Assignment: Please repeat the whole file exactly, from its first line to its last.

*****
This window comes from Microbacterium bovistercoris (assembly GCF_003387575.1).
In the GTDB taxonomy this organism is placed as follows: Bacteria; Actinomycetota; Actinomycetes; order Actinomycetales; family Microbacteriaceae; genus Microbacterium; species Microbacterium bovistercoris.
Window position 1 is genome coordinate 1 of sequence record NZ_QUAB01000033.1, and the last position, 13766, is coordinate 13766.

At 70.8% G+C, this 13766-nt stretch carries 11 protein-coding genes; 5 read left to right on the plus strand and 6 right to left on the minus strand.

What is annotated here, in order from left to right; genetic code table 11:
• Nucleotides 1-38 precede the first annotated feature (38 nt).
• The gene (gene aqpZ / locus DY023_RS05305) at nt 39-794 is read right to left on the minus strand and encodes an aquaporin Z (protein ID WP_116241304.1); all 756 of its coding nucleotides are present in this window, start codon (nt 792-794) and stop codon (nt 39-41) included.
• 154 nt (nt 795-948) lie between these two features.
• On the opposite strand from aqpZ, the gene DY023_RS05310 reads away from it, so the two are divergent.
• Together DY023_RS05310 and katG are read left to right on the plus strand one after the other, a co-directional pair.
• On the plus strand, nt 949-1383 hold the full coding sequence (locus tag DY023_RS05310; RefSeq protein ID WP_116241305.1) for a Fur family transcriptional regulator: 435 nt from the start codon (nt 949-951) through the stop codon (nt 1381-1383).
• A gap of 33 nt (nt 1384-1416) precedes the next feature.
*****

This window comes from Microbacterium bovistercoris (assembly GCF_003387575.1).
In the GTDB taxonomy this organism is placed as follows: Bacteria; Actinomycetota; Actinomycetes; order Actinomycetales; family Microbacteriaceae; genus Microbacterium; species Microbacterium bovistercoris.
Window position 1 is genome coordinate 1 of sequence record NZ_QUAB01000033.1, and the last position, 13766, is coordinate 13766.

At 70.8% G+C, this 13766-nt stretch carries 11 protein-coding genes; 5 read left to right on the plus strand and 6 right to left on the minus strand.

What is annotated here, in order from left to right; genetic code table 11:
• Nucleotides 1-38 precede the first annotated feature (38 nt).
• The gene (gene aqpZ / locus DY023_RS05305) at nt 39-794 is read right to left on the minus strand and encodes an aquaporin Z (protein ID WP_116241304.1); all 756 of its coding nucleotides are present in this window, start codon (nt 792-794) and stop codon (nt 39-41) included.
• 154 nt (nt 795-948) lie between these two features.
• On the opposite strand from aqpZ, the gene DY023_RS05310 reads away from it, so the two are divergent.
• Together DY023_RS05310 and katG are read left to right on the plus strand one after the other, a co-directional pair.
• On the plus strand, nt 949-1383 hold the full coding sequence (locus tag DY023_RS05310; RefSeq protein ID WP_116241305.1) for a Fur family transcriptional regulator: 435 nt from the start codon (nt 949-951) through the stop codon (nt 1381-1383).
• A gap of 33 nt (nt 1384-1416) precedes the next feature.